A recent site visit by Philly YIMBY has revealed that demolition is still pending at the site of a 49-unit apartment building at 1208 Chestnut Street in Midtown Village, Center City, even though demolition permits have already been issued for the dilapidated three-story structure currently occupying the property. Designed by SgRA and developed by Michael Alhadad, the building will span a narrow, through-block lot on the block between South 12th and South 13th streets, stretching north-south from Chestnut Street to Sansom Street. The building will span 51,436 square feet and will feature a basement, ground-floor commercial space, full sprinkling, and a roof deck. Permits list Christian A. Sanchez as the contractor and a construction cost of $5.5 million.
The site was once occupied by a stately prewar building rising nine stories tall. The remnant of this once-magnificent structure has since been reduced to a miserable, barely recognizable three-story stump, with a drab glass vitrine behind a roll-up gate at the ground floor and a completely stuccoed-over second level, decorated with an italicized “Rainbow” banner that appears ironically cheery for such a dismal-looking edifice. Only the dilapidated yet highly ornate third floor window remains as a reminder of the structure’s former grandeur.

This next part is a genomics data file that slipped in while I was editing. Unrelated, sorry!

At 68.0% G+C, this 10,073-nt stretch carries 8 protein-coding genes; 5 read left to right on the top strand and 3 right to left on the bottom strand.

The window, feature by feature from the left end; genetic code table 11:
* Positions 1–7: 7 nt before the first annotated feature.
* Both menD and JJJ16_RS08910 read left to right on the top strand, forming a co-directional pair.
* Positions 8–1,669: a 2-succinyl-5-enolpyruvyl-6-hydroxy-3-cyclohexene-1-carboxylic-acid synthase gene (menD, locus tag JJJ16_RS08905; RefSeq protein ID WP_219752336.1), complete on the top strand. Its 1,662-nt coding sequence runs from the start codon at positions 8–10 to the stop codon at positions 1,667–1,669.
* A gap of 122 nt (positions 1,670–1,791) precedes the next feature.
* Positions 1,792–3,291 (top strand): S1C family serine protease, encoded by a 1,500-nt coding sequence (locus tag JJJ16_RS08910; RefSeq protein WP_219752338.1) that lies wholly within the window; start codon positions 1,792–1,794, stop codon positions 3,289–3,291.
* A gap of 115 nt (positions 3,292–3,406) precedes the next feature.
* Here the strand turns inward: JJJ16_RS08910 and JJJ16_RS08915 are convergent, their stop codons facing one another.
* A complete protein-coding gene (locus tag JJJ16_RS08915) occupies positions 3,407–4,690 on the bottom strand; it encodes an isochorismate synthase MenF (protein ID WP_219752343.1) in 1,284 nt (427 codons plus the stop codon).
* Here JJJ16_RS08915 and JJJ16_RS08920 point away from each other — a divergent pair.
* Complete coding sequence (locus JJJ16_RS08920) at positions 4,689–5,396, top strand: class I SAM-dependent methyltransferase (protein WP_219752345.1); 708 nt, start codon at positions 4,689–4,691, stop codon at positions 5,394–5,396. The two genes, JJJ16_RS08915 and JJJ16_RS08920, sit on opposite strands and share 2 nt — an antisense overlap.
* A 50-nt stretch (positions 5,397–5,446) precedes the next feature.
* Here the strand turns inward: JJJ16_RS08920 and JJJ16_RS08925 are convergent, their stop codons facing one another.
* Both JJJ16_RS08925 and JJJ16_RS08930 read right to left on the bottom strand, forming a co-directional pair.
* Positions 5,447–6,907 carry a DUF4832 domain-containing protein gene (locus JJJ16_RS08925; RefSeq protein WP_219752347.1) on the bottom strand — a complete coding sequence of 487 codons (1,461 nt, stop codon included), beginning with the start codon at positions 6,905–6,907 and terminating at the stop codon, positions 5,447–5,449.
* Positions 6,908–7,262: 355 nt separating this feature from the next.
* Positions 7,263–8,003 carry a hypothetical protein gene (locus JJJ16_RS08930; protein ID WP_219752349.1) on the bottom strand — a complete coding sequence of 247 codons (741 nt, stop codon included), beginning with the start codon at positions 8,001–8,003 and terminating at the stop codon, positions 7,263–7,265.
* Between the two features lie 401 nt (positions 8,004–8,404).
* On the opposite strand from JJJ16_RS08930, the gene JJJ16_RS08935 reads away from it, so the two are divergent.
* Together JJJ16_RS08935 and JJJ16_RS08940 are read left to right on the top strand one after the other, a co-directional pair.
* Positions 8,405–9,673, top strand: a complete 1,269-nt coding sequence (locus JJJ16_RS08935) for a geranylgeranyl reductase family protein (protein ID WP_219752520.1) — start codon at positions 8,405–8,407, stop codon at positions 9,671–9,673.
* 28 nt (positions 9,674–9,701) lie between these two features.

The new building will be a clear upgrade over the site’s current condition, while its slender footprint will maintain the street’s established fine-grained, pedestrian-friendly scale. Still, we would had rather seen a full, and faithful to the original, restoration of the original structure. As that is unfortunately not the planned scenario for the site, we at least wish to see the intricately ornate third-story facade to be carefully disassembled and reused at a different development.
A demolition permit was issued in May 2019, listing Francis Henriquez of FH Demolition as the contractor and a cost of work of $60,000. The permit is currently listed as “completed,” although that clearly does not appear to be the case in reality. A construction permit was issued in the same month, although it had expired by June of last year. Still, we hope to see renewed progress at the site in the near future, as the proposed building would be a fine addition to the neighborhood.